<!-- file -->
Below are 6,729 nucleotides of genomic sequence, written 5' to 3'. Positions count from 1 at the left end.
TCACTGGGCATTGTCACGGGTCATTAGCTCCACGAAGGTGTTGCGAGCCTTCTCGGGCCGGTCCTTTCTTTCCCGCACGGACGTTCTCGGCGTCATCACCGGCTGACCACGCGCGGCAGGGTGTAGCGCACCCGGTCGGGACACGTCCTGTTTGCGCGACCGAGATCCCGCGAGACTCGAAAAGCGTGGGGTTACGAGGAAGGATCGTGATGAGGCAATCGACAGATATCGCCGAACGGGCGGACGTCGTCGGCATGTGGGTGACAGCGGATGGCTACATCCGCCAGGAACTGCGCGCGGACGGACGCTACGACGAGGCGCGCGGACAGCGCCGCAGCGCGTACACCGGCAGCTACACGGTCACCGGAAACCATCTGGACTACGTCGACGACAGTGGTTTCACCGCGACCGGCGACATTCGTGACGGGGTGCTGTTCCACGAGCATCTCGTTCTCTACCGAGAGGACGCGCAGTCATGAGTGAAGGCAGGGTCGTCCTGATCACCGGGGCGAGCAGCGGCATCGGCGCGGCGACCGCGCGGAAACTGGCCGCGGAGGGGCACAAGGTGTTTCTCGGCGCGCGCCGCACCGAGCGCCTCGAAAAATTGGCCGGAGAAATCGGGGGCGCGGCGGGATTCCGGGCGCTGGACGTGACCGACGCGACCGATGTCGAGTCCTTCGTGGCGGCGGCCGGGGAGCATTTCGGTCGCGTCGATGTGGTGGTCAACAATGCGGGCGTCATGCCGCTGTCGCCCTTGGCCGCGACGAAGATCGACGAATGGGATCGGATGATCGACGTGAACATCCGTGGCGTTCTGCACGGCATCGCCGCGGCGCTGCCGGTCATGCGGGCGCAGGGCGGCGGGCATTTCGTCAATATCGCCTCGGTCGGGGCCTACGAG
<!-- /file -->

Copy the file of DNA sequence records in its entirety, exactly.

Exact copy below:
Below are 6,729 nucleotides of genomic sequence, written 5' to 3'. Positions count from 1 at the left end.
TCACTGGGCATTGTCACGGGTCATTAGCTCCACGAAGGTGTTGCGAGCCTTCTCGGGCCGGTCCTTTCTTTCCCGCACGGACGTTCTCGGCGTCATCACCGGCTGACCACGCGCGGCAGGGTGTAGCGCACCCGGTCGGGACACGTCCTGTTTGCGCGACCGAGATCCCGCGAGACTCGAAAAGCGTGGGGTTACGAGGAAGGATCGTGATGAGGCAATCGACAGATATCGCCGAACGGGCGGACGTCGTCGGCATGTGGGTGACAGCGGATGGCTACATCCGCCAGGAACTGCGCGCGGACGGACGCTACGACGAGGCGCGCGGACAGCGCCGCAGCGCGTACACCGGCAGCTACACGGTCACCGGAAACCATCTGGACTACGTCGACGACAGTGGTTTCACCGCGACCGGCGACATTCGTGACGGGGTGCTGTTCCACGAGCATCTCGTTCTCTACCGAGAGGACGCGCAGTCATGAGTGAAGGCAGGGTCGTCCTGATCACCGGGGCGAGCAGCGGCATCGGCGCGGCGACCGCGCGGAAACTGGCCGCGGAGGGGCACAAGGTGTTTCTCGGCGCGCGCCGCACCGAGCGCCTCGAAAAATTGGCCGGAGAAATCGGGGGCGCGGCGGGATTCCGGGCGCTGGACGTGACCGACGCGACCGATGTCGAGTCCTTCGTGGCGGCGGCCGGGGAGCATTTCGGTCGCGTCGATGTGGTGGTCAACAATGCGGGCGTCATGCCGCTGTCGCCCTTGGCCGCGACGAAGATCGACGAATGGGATCGGATGATCGACGTGAACATCCGTGGCGTTCTGCACGGCATCGCCGCGGCGCTGCCGGTCATGCGGGCGCAGGGCGGCGGGCATTTCGTCAATATCGCCTCGGTCGGGGCCTACGAG